Keywords: Europe, EU, Banking, TLTRO III, Interest Rate, COVID-19, PELTROs, ECB/2020/25, ECB/2019/19, ECB
Leading economist; commercial real estate; performance forecasting, econometric infrastructure; data modeling; credit risk modeling; portfolio assessment; custom commercial real estate analysis; thought leader.
The European Commission (EC) published the Delegated Regulation 2021/1527 with regard to the regulatory technical standards for the contractual recognition of write down and conversion powers.
The Australian Prudential Regulation Authority (APRA) published a new set of frequently asked questions (FAQs) to provide guidance to authorized deposit-taking institutions on the interpretation of APS 120, the prudential standard on securitization.
The Single Resolution Board (SRB) published a Communication on the application of regulatory technical standard provisions on prior permission for reducing eligible liabilities instruments as of January 01, 2022.
The Australian Prudential Regulation Authority (APRA) published a new set of frequently asked questions (FAQs) to clarify the regulatory capital treatment of investments in the overseas deposit-taking and insurance subsidiaries.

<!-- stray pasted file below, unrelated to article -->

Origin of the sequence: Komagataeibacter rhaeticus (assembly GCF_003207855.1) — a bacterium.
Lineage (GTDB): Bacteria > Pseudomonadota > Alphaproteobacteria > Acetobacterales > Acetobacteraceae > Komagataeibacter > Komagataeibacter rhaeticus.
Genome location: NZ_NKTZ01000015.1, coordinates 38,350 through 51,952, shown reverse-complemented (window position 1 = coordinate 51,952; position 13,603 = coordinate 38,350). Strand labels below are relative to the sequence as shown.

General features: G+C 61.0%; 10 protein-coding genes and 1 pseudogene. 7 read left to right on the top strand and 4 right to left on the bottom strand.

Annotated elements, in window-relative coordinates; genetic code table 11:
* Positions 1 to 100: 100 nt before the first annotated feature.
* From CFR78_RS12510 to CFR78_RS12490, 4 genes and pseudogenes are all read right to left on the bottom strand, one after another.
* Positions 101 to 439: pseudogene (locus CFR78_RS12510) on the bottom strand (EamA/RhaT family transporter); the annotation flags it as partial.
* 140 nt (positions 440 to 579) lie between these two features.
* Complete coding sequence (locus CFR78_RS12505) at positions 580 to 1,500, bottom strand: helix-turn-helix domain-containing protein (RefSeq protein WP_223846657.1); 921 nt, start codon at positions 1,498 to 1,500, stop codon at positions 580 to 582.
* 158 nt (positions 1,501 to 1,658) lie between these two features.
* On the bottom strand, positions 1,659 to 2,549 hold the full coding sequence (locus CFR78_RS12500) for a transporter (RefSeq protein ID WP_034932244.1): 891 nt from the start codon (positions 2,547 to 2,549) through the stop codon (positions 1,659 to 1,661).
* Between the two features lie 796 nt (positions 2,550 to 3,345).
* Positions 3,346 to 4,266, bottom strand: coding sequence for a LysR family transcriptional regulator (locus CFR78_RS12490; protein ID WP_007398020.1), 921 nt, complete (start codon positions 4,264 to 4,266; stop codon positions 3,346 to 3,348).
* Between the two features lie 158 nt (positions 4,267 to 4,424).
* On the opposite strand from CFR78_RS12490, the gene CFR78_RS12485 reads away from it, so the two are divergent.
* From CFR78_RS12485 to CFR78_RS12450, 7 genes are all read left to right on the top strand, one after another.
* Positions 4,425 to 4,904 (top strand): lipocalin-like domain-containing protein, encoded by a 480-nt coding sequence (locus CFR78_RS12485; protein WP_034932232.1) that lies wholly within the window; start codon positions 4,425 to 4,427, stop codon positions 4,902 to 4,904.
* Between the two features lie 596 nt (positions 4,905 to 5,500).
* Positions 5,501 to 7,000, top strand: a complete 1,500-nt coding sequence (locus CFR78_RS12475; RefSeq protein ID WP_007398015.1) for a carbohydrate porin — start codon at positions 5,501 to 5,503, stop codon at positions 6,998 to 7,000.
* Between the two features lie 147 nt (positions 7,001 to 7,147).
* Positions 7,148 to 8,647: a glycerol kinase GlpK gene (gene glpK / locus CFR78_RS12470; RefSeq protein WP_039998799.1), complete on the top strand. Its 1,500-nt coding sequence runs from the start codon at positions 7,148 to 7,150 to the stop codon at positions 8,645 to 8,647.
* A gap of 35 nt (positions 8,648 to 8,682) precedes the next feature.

The European Banking Authority (EBA) published the final report on the guidelines specifying the criteria to assess the exceptional cases when institutions exceed the large exposure limits and the time and measures needed for institutions to return to compliance.
The Prudential Regulation Authority (PRA) issued the policy statement PS20/21, which contains final rules for the application of existing consolidated prudential requirements to financial holding companies and mixed financial holding companies.
The European Banking Authority (EBA) revised the guidelines on stress tests to be conducted by the national deposit guarantee schemes under the Deposit Guarantee Schemes Directive (DGSD).
The European Commission (EC) announced that Nordea Bank has signed a guarantee agreement with the European Investment Bank (EIB) Group to support the sustainable transformation of businesses in the Nordics.
The Hong Kong Monetary Authority (HKMA) issued a circular, for all authorized institutions, to confirm its support of an information note that sets out various options available in the loan market for replacing USD LIBOR with the Secured Overnight Financing Rate (SOFR).
The Office of the Comptroller of the Currency (OCC) issued a new "Problem Bank Supervision" booklet of the Comptroller's Handbook. The booklet covers information on timely identification and rehabilitation of problem banks and their advanced supervision, enforcement, and resolution when conditions warrant.